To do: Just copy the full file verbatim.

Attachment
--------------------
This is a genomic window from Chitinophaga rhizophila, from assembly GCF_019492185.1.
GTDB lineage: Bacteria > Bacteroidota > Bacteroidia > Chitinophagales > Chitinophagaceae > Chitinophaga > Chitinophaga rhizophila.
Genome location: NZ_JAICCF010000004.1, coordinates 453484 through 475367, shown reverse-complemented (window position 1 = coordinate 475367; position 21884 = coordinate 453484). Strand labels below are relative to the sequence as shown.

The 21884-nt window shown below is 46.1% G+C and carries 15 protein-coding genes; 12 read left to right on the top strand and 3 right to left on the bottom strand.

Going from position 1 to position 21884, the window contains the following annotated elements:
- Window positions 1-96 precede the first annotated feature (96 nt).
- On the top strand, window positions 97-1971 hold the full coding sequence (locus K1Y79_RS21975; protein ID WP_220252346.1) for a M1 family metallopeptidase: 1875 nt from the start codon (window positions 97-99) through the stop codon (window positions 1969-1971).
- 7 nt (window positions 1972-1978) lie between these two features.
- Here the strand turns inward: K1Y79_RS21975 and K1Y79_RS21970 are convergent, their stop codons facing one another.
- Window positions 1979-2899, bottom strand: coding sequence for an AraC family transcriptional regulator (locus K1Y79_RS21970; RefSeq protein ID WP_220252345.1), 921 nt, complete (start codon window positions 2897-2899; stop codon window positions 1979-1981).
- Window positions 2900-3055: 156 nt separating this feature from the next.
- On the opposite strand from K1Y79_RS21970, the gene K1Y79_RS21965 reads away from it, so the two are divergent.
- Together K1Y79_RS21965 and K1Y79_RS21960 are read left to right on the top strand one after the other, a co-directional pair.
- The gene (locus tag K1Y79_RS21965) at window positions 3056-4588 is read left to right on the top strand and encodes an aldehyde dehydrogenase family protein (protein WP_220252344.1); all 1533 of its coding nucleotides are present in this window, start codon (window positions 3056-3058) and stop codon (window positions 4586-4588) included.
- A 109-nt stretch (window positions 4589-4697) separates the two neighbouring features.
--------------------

This is a genomic window from Chitinophaga rhizophila, from assembly GCF_019492185.1.
GTDB lineage: Bacteria > Bacteroidota > Bacteroidia > Chitinophagales > Chitinophagaceae > Chitinophaga > Chitinophaga rhizophila.
Genome location: NZ_JAICCF010000004.1, coordinates 453484 through 475367, shown reverse-complemented (window position 1 = coordinate 475367; position 21884 = coordinate 453484). Strand labels below are relative to the sequence as shown.

The 21884-nt window shown below is 46.1% G+C and carries 15 protein-coding genes; 12 read left to right on the top strand and 3 right to left on the bottom strand.

Going from position 1 to position 21884, the window contains the following annotated elements:
- Window positions 1-96 precede the first annotated feature (96 nt).
- On the top strand, window positions 97-1971 hold the full coding sequence (locus K1Y79_RS21975; protein ID WP_220252346.1) for a M1 family metallopeptidase: 1875 nt from the start codon (window positions 97-99) through the stop codon (window positions 1969-1971).
- 7 nt (window positions 1972-1978) lie between these two features.
- Here the strand turns inward: K1Y79_RS21975 and K1Y79_RS21970 are convergent, their stop codons facing one another.
- Window positions 1979-2899, bottom strand: coding sequence for an AraC family transcriptional regulator (locus K1Y79_RS21970; RefSeq protein ID WP_220252345.1), 921 nt, complete (start codon window positions 2897-2899; stop codon window positions 1979-1981).
- Window positions 2900-3055: 156 nt separating this feature from the next.
- On the opposite strand from K1Y79_RS21970, the gene K1Y79_RS21965 reads away from it, so the two are divergent.
- Together K1Y79_RS21965 and K1Y79_RS21960 are read left to right on the top strand one after the other, a co-directional pair.
- The gene (locus tag K1Y79_RS21965) at window positions 3056-4588 is read left to right on the top strand and encodes an aldehyde dehydrogenase family protein (protein WP_220252344.1); all 1533 of its coding nucleotides are present in this window, start codon (window positions 3056-3058) and stop codon (window positions 4586-4588) included.
- A 109-nt stretch (window positions 4589-4697) separates the two neighbouring features.